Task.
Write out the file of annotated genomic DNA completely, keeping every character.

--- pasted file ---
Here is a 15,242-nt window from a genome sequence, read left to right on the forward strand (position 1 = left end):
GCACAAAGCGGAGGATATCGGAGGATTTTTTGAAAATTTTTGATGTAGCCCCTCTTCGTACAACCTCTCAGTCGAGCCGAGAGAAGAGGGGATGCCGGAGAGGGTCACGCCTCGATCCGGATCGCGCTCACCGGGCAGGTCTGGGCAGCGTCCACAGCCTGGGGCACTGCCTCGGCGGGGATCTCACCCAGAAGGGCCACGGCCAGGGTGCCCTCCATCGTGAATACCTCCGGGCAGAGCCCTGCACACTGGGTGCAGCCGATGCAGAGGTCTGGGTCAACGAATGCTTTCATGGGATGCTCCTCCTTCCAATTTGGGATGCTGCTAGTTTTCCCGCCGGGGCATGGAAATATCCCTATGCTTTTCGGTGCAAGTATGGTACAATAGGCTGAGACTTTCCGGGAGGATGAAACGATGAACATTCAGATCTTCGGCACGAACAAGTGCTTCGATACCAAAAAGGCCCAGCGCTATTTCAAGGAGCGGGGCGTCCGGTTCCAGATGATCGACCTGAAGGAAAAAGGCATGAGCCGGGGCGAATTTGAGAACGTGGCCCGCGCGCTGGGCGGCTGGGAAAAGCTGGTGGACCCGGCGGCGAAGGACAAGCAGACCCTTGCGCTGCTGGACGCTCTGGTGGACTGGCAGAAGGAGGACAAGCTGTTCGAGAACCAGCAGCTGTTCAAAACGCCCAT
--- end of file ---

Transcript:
Here is a 15,242-nt window from a genome sequence, read left to right on the forward strand (position 1 = left end):
GCACAAAGCGGAGGATATCGGAGGATTTTTTGAAAATTTTTGATGTAGCCCCTCTTCGTACAACCTCTCAGTCGAGCCGAGAGAAGAGGGGATGCCGGAGAGGGTCACGCCTCGATCCGGATCGCGCTCACCGGGCAGGTCTGGGCAGCGTCCACAGCCTGGGGCACTGCCTCGGCGGGGATCTCACCCAGAAGGGCCACGGCCAGGGTGCCCTCCATCGTGAATACCTCCGGGCAGAGCCCTGCACACTGGGTGCAGCCGATGCAGAGGTCTGGGTCAACGAATGCTTTCATGGGATGCTCCTCCTTCCAATTTGGGATGCTGCTAGTTTTCCCGCCGGGGCATGGAAATATCCCTATGCTTTTCGGTGCAAGTATGGTACAATAGGCTGAGACTTTCCGGGAGGATGAAACGATGAACATTCAGATCTTCGGCACGAACAAGTGCTTCGATACCAAAAAGGCCCAGCGCTATTTCAAGGAGCGGGGCGTCCGGTTCCAGATGATCGACCTGAAGGAAAAAGGCATGAGCCGGGGCGAATTTGAGAACGTGGCCCGCGCGCTGGGCGGCTGGGAAAAGCTGGTGGACCCGGCGGCGAAGGACAAGCAGACCCTTGCGCTGCTGGACGCTCTGGTGGACTGGCAGAAGGAGGACAAGCTGTTCGAGAACCAGCAGCTGTTCAAAACGCCCAT